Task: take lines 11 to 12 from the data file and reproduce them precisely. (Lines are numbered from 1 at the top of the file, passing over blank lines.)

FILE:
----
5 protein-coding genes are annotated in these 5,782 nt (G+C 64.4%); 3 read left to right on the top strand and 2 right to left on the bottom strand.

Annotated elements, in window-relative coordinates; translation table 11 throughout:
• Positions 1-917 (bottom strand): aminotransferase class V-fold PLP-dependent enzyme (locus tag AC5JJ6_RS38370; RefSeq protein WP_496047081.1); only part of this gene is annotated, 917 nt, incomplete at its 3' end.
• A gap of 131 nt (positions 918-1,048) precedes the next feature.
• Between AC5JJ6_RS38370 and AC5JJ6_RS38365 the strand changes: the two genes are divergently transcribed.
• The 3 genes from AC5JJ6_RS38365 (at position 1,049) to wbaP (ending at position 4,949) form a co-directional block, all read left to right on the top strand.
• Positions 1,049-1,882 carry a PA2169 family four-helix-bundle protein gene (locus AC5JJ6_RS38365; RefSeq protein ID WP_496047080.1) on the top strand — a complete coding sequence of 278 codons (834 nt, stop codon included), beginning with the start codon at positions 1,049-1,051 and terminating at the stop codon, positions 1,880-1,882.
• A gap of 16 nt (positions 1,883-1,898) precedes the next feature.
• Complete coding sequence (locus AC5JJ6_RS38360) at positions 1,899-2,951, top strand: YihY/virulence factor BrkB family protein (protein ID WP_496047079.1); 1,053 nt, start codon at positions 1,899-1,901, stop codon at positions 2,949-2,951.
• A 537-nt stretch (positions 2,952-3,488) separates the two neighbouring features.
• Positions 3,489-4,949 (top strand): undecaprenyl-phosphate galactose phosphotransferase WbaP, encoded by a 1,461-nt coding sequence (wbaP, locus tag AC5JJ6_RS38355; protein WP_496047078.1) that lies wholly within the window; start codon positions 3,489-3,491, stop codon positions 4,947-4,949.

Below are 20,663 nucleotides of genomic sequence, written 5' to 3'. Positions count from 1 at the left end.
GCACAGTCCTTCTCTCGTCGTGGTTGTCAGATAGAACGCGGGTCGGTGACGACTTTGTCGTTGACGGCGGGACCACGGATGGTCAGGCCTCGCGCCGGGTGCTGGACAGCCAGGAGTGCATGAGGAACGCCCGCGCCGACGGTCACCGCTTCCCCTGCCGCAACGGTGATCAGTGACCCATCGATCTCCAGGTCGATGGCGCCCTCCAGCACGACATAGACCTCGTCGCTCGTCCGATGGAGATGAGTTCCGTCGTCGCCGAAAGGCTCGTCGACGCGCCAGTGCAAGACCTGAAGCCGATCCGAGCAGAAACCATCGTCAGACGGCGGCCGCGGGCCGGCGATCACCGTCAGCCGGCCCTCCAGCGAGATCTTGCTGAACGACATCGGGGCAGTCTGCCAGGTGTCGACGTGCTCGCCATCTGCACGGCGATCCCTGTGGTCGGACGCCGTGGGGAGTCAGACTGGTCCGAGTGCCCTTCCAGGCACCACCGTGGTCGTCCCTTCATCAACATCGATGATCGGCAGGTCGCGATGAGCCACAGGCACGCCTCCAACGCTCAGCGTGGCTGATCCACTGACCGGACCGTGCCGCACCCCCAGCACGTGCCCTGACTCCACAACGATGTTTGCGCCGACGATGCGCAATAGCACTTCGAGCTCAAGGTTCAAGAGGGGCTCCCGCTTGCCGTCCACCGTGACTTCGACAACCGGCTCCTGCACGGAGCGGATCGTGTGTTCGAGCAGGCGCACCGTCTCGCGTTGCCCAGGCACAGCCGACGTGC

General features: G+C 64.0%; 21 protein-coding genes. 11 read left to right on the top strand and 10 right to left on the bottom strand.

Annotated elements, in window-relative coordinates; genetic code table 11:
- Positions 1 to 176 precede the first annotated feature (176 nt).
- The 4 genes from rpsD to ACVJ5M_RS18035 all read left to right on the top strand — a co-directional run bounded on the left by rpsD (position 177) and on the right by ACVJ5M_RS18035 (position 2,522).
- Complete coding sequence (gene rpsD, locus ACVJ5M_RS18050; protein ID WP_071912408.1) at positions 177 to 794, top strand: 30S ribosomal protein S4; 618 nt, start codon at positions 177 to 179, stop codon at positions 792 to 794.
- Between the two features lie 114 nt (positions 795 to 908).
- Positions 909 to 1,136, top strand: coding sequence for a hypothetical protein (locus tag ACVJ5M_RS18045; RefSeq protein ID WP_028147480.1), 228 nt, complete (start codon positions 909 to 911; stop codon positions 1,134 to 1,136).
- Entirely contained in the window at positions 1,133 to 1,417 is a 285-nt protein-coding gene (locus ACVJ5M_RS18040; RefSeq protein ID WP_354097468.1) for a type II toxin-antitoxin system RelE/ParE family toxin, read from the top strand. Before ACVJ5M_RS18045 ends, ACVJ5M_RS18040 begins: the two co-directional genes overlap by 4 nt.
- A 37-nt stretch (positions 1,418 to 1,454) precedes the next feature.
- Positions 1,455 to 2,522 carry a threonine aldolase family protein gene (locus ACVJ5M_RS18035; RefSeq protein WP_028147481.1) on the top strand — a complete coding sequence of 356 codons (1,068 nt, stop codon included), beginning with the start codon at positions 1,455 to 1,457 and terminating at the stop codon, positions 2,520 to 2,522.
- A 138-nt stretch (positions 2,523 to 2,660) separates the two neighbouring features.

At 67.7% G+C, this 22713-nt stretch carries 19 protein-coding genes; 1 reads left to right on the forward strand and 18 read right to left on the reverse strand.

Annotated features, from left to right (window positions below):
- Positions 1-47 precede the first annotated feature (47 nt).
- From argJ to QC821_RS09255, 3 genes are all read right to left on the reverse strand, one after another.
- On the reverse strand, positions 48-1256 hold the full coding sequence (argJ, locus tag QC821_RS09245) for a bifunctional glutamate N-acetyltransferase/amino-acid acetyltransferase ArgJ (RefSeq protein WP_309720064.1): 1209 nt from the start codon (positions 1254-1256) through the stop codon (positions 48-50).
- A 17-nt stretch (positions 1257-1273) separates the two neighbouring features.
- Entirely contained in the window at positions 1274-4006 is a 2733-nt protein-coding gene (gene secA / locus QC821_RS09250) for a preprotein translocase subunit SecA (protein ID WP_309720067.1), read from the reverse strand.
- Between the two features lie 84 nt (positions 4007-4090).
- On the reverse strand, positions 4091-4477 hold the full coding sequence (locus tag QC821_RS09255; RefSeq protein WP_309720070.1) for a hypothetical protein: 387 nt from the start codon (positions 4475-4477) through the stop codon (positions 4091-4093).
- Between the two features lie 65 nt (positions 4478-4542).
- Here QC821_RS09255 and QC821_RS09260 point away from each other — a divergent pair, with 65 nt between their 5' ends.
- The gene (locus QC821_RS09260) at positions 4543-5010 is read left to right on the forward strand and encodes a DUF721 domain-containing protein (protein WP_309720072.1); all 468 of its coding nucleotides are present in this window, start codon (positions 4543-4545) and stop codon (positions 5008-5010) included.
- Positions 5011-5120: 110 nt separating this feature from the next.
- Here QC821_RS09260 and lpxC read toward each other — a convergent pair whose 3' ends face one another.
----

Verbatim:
• Positions 3,489-4,949 (top strand): undecaprenyl-phosphate galactose phosphotransferase WbaP, encoded by a 1,461-nt coding sequence (wbaP, locus tag AC5JJ6_RS38355; protein WP_496047078.1) that lies wholly within the window; start codon positions 3,489-3,491, stop codon positions 4,947-4,949.

Below are 20,663 nucleotides of genomic sequence, written 5' to 3'. Positions count from 1 at the left end.